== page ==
The shoulder is a complex joint. It is one of only 2 ball and socket joints in the body, the other being the hip. It is the most mobile joint in the body, enabling us to put our arm and hands in an amazing range of positions to allow daily tasks. In order to achieve this we need all areas of the shoulder girdle to be working correctly. The shoulder girdle includes the ball and socket joint, the shoulder blade (scapula), and the collar bone joint (clavicle) in addition to the mid back (thoracic spine). Therefore, when a physiotherapist assesses you, they will usually look at all these areas to identify what is contributing to the dysfunction. This could be weakness of the shoulder ball and socket muscles (rotator cuff muscles) or the scapula muscles. It could equally be tightness in the shoulder joint or spine.
Shoulder pain represents a large part of a physiotherapist's caseload. It is one of the leading causes of musculoskeletal disability. However, it is also a condition which research demonstrates overwhelmingly that physiotherapy can help with in the majority of cases. Some common shoulder conditions physiotherapy can help with include frozen shoulder (adhesive capsulitis), rotator cuff related shoulder pain (subacromial pain) and shoulder instability.
The rotator cuff muscles are a group of four muscles that come together as tendons that attach to the anterior aspect of the humerus and the scapula. This allows lifting and rotational movements of the shoulder joint. Correlations with older age and younger overhead throwers/athletes have led to trauma to the tendons of the rotator cuffs causing degeneration, overload and then tears.
Rotator cuff tears can be considered a continuum from normal tendon loading to tendinopathy and overtime can lead to different grades of tears: partial, full thickness, complete tears and massive tears. Degenerative tendons from age related overuse can also cause symptomatically painful shoulders from an acute tear on chronic minor tears or overuse in the younger population.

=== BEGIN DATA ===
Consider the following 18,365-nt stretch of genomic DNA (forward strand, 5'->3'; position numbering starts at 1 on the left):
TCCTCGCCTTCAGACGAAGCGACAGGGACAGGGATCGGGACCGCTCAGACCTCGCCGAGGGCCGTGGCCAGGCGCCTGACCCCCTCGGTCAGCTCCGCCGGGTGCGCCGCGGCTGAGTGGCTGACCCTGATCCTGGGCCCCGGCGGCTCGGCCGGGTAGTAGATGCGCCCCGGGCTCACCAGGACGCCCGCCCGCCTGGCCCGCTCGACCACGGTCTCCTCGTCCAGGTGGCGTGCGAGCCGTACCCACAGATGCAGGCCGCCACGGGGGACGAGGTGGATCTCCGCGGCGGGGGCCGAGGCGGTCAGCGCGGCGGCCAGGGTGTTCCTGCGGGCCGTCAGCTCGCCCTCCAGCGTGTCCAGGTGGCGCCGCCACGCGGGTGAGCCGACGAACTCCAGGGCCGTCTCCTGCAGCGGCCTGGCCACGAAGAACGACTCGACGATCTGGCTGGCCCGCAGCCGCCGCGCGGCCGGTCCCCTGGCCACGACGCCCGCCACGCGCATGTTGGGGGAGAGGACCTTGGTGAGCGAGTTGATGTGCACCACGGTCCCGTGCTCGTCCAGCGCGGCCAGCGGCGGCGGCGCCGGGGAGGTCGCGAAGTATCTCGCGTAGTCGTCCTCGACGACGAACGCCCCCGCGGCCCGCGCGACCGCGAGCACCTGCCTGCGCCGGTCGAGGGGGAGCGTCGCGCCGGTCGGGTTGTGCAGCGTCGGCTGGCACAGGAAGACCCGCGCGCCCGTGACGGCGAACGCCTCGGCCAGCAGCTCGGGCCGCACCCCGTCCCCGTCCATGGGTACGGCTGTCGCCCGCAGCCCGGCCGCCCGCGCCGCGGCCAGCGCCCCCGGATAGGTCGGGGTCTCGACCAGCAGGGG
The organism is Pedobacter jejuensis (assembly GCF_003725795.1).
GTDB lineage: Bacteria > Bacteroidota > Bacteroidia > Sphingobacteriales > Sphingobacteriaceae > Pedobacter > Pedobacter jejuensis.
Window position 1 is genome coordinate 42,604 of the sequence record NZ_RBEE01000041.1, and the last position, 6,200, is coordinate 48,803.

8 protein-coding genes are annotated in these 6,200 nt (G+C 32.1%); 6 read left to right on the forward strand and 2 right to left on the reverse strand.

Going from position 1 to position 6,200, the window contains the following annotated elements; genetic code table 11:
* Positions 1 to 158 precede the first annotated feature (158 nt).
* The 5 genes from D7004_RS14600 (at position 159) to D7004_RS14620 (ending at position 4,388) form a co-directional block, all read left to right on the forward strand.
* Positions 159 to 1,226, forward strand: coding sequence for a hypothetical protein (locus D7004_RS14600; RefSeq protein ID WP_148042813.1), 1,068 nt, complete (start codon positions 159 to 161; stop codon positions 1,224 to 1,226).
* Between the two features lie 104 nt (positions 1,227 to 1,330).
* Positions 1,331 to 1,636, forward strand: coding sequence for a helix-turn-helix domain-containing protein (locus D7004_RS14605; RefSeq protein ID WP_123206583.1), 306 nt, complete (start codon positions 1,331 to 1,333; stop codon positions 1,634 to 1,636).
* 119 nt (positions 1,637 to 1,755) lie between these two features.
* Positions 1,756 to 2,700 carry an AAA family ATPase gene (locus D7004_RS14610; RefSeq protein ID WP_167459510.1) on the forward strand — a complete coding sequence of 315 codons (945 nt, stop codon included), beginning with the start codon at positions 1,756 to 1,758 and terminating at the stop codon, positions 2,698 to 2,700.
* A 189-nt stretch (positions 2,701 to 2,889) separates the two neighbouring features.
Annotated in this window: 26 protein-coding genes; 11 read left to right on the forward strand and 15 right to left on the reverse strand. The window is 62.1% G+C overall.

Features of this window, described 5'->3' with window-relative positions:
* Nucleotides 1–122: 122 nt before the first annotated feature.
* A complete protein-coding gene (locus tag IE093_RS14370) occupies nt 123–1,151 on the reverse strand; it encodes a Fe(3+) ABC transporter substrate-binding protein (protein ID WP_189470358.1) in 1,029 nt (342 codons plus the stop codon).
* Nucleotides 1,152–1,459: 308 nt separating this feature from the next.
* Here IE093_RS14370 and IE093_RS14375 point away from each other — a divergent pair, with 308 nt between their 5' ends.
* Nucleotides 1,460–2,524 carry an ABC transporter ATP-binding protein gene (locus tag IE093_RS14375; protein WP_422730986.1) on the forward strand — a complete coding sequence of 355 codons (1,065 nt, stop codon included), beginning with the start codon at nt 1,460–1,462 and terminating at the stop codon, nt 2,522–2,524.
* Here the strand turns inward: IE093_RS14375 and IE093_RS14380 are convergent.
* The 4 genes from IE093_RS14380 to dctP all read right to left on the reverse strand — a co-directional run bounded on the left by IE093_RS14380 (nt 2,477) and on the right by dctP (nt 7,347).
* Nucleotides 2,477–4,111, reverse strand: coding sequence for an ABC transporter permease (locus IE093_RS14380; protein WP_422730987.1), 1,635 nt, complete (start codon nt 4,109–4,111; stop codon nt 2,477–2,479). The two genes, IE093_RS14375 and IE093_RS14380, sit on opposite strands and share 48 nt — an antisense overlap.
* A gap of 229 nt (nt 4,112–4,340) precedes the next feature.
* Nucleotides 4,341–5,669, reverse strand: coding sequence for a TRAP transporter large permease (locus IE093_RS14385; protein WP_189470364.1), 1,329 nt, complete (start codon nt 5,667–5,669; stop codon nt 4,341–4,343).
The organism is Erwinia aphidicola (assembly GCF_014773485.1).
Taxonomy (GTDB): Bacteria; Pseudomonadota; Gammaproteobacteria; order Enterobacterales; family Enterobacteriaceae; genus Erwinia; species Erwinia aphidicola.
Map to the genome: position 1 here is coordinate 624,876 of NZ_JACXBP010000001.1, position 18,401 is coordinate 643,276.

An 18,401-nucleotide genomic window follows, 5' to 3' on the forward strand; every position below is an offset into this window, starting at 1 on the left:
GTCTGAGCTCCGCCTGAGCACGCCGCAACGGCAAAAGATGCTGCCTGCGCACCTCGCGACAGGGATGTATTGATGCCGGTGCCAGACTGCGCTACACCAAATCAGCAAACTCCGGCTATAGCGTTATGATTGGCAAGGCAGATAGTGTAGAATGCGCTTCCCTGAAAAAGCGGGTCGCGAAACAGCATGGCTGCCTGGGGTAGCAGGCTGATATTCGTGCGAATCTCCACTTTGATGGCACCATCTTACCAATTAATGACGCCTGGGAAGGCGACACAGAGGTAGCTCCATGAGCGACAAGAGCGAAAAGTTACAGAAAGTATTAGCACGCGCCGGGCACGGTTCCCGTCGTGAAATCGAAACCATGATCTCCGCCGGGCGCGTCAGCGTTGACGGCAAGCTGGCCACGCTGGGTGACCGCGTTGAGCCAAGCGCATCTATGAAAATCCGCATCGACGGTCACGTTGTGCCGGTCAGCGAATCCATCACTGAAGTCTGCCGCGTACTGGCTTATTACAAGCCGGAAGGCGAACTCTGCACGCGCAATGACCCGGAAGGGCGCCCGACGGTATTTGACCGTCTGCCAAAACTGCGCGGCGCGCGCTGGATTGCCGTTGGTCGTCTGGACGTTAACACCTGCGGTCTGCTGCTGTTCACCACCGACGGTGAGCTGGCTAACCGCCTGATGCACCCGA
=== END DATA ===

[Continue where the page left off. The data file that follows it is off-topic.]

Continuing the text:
Based on these assessment findings mentioned above physiotherapists will guide their treatment. This will commonly involve an individualised exercise program including strength and mobility based exercises in addition to manual therapy if required to aid with pain and increase range of movement to allow optimal function.
Research supports the use of physiotherapy including exercise and manual therapy, amongst other modalities for the treatment of shoulder subacromial pain. It is suggested that at least 6 weeks of exercise aiming to restore scapular and shoulder motion is more effective than placebo or no treatment at improving pain and function in the short, medium and long term. Furthermore, In relation to massive inoperable rotator cuff tears studies suggest that 12 weeks of physiotherapy strengthening improves pain and functional use of the arm, particularly when only one tendon is involved (see here).
In relation to frozen shoulder research also supports the use of physiotherapy in certain cases for between 6-12 weeks with the use of exercise and shoulder joint mobilisation/stretching in reducing disability and improving disability, However, this will be dependent on the stage and irritability of the condition. Orthopaedic interventions such as injections are also recommended in the literature, therefore if you'd like to know the best course of action for your frozen shoulder, please come and speak to one of us.